In the primary elections that were held on Tuesday, June 7, Californians voted to determine the candidates for the presidential election, state representatives and the new state senator. According to the SF Gate, a total 8.9 million votes were cast in the primaries, however, an estimated 1.9 million votes have yet to be counted. The Associated Press reported that 338 of the delegates will go to Secretary of State Hillary Clinton, with the remaining 207 going to Vermont Senator Bernie Sanders.
As of Saturday, June 18, results show that presumptive candidate Clinton won a majority of the votes in the Democratic primaries, taking four of the six states up for grabs, including California. As reported by the New York Times, Clinton won a majority of her votes in Southern California, with Sanders garnering a large number of votes from the northern counties.
As the only official candidate for the Republican party, real estate tycoon Donald Trump won the Republican primaries on June 7 and is the presumptive nominee going into the Republican National Convention.
Despite already announcing that Clinton has won the Democratic primaries, over two million ballots have yet to be counted, allowing for Sanders to potentially win more counties than previously anticipated. Among the ballots left be counted are provisional ballots, with a majority of them coming from the Los Angeles, San Diego and Riverside counties. This has led to debate among Sanders supporters who believe that the voting system is rigged. Some Sanders supporters also believe that the Associated Press is at fault for lower voter turnout rates after their premature announcement of Clinton as the presumptive nominee before the primaries, which they believe may have dissuaded people from voting.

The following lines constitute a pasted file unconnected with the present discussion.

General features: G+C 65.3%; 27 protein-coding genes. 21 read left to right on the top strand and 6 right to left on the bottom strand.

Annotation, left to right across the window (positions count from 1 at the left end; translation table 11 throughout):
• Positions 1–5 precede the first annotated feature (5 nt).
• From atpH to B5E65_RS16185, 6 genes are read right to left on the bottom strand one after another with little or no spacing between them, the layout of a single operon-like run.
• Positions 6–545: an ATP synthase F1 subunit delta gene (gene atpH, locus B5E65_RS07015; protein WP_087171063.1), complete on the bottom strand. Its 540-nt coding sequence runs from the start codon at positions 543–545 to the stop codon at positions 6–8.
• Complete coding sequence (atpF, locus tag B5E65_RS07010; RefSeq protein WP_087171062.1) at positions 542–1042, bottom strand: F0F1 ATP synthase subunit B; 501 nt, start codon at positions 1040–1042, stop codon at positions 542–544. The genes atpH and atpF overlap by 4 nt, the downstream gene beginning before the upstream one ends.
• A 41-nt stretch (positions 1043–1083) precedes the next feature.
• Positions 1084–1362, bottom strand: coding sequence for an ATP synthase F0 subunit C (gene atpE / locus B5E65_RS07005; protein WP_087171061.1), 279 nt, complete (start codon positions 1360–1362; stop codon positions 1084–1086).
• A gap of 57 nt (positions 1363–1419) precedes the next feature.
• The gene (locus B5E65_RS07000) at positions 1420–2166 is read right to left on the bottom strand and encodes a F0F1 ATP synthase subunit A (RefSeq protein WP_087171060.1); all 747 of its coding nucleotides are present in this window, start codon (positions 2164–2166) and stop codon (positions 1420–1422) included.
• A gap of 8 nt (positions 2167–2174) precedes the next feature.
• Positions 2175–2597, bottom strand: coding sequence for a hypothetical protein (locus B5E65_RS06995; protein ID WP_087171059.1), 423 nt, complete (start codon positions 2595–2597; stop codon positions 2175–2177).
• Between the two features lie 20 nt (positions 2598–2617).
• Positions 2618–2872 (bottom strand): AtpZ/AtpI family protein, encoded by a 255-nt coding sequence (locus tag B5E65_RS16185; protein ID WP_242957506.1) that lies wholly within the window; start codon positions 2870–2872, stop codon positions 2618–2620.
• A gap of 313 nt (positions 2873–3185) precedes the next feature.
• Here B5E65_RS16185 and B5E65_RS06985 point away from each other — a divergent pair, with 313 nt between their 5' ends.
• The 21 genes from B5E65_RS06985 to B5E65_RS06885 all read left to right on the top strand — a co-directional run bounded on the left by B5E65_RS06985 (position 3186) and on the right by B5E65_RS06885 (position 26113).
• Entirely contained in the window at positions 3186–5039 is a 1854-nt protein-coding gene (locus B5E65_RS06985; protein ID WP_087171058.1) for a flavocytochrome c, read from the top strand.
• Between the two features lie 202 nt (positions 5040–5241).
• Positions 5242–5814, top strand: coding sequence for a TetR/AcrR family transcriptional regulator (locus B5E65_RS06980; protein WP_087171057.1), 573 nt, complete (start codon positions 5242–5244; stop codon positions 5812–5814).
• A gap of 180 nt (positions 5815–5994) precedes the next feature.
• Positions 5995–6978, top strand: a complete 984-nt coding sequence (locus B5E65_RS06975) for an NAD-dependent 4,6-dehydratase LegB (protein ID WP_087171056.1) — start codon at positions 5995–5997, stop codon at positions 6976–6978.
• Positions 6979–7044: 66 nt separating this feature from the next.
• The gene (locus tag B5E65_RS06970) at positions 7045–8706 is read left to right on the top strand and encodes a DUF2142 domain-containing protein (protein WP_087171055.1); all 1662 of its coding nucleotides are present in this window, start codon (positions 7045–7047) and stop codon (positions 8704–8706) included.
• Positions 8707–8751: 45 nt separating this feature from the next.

In the race to the U.S. Senate, State Attorney General Kamala Harris and Orange County Representative Loretta Sanchez won a majority of the votes, with Harris leading Sanchez by more than 800,000 votes. Harris is a party favorite and has won the support of the California Democratic Party at the convention held last February, but Sanchez has the support of more conservative voters, as well as the Latino demographic. Voters will determine which woman will take over as senator for retiring current senator Barbara Boxer on November 8.
For the first time in California’s history, a Republican will not be on the ballot for state senator, which is largely attributed to the decline in Republican voter registration in the state of California over the last few years.
In Riverside County, Raul Ruiz and Jeff Stone won a majority of the votes respectively for the 36th district, with Mark Takano winning 62 percent of the vote in the 41st district, Ken Calvert and Tim Sheridan in the 42nd district and Duncan D. Hunter competing with Patrick Malloy for the 50th district.